Battle of Long Tan film hits screens in August
A SCAN of the cinema where Danger Close: The Battle of Long Tan premiered during the Sydney Film Festival revealed a large number of Millennials and GenXers, and three-generation families.
The sold-out showing of the Australian movie provided a chance for a reflection by them on what the surviving men and women, many aged in their early adulthood when were they sent to Vietnam, have carried deep in their memories and why their lives have been moulded by the trauma of that war.
Producer Martin Walsh said Danger Close: The Battle of Long Tan provided a chance for him to "modernise our Anzac heritage". "It creates new Anzac myths and legends, and importantly, immortalising an entire generation of Vietnam veterans," he added.
The movie was filmed over eight weeks. It explores the August 18 1966 battle between 108 Australian and about 2500 Viet Cong and North Vietnamese soldiers. Eighteen Australian soldiers lost their lives and another 250 or more Vietnamese.
Over three and half hours in a Long Tan rubber plantation in monsoonal conditions, members of the largely inexperienced D Company's 10, 11 and 12 platoons, under the leadership of Major Harry Smith, fought with incredible courage and determination as their ammunition ran out and the decisions of those left in the battle headquarters left them exposed and alone.
In response to a question from the audience, at the end of the film viewing Mr Walsh said he was aware the film would press a lot of buttons. "I think this film honours the memory of these men and the Vietnamese that lost their lives," Mr Walsh said. "The film is deliberately apolitical."
About 150 veterans and family members watched the movie several months before it premiered. Among them was Harry Smith. Not Travis Fimmel who played Major Smith in the movie, but the real Commander of D Company, Harry Smith. "Everybody thought it was bloody good," Mr Smith said.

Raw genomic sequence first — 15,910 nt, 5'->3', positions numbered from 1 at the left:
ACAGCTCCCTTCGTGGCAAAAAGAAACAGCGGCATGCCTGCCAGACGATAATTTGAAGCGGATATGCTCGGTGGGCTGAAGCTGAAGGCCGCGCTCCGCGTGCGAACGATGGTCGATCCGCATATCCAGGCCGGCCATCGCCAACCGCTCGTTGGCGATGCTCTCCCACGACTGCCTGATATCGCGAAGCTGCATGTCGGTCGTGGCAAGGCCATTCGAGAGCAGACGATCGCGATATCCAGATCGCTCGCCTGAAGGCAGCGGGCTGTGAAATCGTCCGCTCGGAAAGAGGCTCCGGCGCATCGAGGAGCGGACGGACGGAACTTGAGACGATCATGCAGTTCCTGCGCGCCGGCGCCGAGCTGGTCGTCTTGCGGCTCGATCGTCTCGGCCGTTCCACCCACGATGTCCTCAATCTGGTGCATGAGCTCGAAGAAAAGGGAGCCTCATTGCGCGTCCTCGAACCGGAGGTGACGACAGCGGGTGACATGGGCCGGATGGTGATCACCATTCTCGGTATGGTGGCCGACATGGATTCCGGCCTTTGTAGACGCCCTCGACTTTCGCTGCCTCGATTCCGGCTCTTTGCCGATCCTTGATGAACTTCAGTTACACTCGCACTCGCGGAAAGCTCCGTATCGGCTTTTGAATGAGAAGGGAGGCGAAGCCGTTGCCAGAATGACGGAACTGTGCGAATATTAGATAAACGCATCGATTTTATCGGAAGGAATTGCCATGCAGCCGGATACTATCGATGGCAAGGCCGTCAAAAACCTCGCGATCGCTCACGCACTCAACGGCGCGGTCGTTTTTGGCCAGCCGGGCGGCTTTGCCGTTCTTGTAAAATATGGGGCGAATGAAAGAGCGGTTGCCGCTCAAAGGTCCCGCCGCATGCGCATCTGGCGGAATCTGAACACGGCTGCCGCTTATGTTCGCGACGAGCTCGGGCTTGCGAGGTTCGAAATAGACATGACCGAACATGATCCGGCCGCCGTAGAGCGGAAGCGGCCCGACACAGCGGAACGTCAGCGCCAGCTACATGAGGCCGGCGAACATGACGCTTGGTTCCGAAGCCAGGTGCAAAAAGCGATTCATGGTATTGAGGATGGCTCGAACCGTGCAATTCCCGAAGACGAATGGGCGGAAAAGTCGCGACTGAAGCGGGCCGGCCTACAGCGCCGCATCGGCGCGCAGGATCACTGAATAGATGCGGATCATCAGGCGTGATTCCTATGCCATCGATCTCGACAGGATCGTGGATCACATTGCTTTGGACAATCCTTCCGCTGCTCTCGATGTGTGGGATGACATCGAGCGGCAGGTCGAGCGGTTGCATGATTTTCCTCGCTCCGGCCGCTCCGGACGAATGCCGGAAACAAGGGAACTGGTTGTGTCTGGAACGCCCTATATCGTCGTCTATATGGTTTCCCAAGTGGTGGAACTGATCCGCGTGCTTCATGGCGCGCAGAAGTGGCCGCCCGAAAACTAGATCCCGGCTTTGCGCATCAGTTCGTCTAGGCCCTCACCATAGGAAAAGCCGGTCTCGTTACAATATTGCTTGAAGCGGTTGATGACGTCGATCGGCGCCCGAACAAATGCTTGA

"During the movie, when I seeing my soldiers being shot and you saw a graphic picture of the bullet hole through the centre of the man's forehead, I had tears in my eyes while watching that part of the movie.
"It would be the easiest thing in the world to bring on PTSD although I don't suffer terribly bad from that, though my wife says I do.
"Overall, the story line was per the Commander's book. There were a few things that they changed to add a bit of dramatisation into like Travis Fimmel, who was playing me, was running around with a 45 calibre pistol firing at the enemy who was charging at him. Well, that didn't happen but I suppose it sounds good; a bit like cowboys and Indians."
The movie is confronting. It provides a chance for younger generations and those that did not see service in Vietnam to witness a close-up view of the intensity of the conflict. Friendships are challenged, very human interactions recounted, decision-making under incredible pressure and leadership analysed, and deadly outcomes shared.
"I think young fellows that have a sense of sanity about them would be advised to see the movie and see what their fathers and grandfathers did in fighting the war in Vietnam," Mr Smith added. "Anyone who has anything to do with military history should certainly see it to give them an idea of what went on."
It's a compelling movie and well worth viewing by all generations.
Danger Close: The Battle of Long Tan will be in theatres from August 8.